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Large, Sri Lankan Gold-Thread Couched Decorative Hanging

Sri Lanka
late 19th century

139cm x 136cm

Available - Enquire


UK art market

Sri Lankan textiles are comparatively rare and not only is this example large, it is also in excellent condition.

It comprises a large red-maroon velvet square, backed with a red linen, and couched with gold-wrapped metallic thread in leafy and floral designs.  There is a large, central roundel and a wide border all infilled with the same patterning, and an arabesque in each corner.

The edges are decorated with a gold-wrapped thread fringe.

The textile has been couched rather than embroidered, with the thread having been sewn onto the velvet rather than threaded through it. The couching has been supplemented by padding to give much of the main features (flower petals and the like) a raised appearance.

The style of the work on this textile is similar to the Zardozi work executed in northern India by Muslim male embroiderers in which velvets and other textiles were richly couched and embroidered with metallic thread and decorated with metallic spangles and so on. Much of that work was destined for the costumes of the sultans and other princely types in India’s Islamic courts. It is believed that the zardozi techniques were learned from the Portuguese, and so it is likely to be the case here. (The Portuguese first reached Sri Lanka in 1501.)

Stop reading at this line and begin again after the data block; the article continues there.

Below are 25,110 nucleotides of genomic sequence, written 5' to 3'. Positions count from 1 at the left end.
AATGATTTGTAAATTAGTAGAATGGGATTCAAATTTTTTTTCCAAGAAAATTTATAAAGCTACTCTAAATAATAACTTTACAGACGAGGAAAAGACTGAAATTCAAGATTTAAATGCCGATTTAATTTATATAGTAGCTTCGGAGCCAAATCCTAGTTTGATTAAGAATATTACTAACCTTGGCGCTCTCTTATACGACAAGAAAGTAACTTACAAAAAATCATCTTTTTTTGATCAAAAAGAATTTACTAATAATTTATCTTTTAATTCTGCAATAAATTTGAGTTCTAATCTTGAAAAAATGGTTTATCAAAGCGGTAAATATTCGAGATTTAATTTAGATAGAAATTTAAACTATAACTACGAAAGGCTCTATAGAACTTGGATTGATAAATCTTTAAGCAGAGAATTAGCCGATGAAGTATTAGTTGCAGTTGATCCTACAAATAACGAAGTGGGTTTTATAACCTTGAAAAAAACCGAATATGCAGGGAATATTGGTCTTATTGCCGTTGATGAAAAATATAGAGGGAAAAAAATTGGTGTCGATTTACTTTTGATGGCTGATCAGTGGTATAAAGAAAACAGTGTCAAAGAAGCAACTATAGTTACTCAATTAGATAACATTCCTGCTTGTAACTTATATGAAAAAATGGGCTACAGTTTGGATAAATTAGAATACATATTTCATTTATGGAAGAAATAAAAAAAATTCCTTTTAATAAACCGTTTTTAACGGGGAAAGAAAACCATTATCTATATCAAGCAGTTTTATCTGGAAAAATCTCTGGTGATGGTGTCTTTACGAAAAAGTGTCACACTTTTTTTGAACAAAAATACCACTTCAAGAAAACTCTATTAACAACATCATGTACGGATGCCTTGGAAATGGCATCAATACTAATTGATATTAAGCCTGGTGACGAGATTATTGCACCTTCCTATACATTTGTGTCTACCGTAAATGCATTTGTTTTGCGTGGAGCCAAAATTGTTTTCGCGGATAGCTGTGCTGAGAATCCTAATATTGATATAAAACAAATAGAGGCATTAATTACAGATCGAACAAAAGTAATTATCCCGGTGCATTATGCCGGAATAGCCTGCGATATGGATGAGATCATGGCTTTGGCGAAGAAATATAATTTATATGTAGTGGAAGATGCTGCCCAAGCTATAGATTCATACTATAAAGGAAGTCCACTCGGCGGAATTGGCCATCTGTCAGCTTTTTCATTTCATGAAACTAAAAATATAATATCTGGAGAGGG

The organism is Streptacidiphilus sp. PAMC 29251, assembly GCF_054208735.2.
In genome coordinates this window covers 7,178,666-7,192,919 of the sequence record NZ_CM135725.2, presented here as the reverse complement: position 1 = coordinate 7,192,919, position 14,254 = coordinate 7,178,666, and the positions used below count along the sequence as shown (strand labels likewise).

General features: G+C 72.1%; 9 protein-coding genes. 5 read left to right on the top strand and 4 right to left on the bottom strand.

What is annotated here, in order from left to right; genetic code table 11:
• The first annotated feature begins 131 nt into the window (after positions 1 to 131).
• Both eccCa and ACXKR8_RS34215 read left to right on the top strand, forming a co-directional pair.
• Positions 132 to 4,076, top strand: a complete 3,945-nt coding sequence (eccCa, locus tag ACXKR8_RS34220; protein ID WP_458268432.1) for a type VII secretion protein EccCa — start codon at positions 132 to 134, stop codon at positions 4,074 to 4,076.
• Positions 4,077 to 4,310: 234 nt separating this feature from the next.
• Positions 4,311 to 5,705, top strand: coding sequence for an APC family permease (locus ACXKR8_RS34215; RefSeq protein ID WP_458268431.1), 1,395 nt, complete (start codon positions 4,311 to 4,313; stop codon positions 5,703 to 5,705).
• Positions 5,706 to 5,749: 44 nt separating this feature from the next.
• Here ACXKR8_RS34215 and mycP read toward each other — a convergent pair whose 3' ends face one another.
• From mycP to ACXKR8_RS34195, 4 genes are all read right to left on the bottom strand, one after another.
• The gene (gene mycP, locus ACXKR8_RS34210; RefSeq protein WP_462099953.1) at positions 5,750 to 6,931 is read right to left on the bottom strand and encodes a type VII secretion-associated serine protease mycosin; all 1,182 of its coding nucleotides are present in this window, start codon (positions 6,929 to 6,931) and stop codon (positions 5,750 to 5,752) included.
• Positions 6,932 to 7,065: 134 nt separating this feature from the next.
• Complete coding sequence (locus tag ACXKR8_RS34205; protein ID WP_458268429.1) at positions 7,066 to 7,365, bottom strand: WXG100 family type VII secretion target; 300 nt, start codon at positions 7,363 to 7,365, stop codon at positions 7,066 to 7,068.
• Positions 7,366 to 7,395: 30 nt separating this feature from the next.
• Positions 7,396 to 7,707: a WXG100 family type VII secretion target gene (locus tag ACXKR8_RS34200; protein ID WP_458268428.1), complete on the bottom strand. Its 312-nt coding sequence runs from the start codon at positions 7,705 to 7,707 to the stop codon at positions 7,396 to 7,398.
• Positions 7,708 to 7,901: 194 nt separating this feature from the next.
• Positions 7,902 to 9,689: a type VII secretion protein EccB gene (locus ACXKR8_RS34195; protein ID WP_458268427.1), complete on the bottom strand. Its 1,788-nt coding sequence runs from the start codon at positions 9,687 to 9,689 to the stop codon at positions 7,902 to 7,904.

In Sri Lanka, garments with this type of work was reserved for the nobility and well-to-do merchants. Several of the hats worn by Kandyan chiefs and others worn by Colombo Chetty merchants that are now in Sri Lanka’s Colombo National Museum have this type of couching (see examples in Vangeyzel, 2008). Ismail (2012, p. 181) illustrates a related example that is in Malaysia’s National Textile Museum, but which is erroneously attributed to ‘North India, probably in Delhi’.

It is possible that the textile was intended as a bed covering.

As mentioned, it is in excellent condition, with few loose threads and no fading. It is likely to have been in the UK since colonial times.


Coomaraswamy, A.K., Mediaeval Sinhalese Art, Pantheon Books, 1956 reprint of the 1908 edition.

Ismail, M.S.Z., et al., Muzium Tekstil Negara/National Textile Museum, Department of Museums Malaysia, 2012.

Vangeyzel, G.E., Traditional Textiles in the Colombo National Museum, National Museum of Sri Lanka, 2008.

Wimalaratne, K.D.G. & D. Gomes, Costumes of Sri Lanka, 2001.

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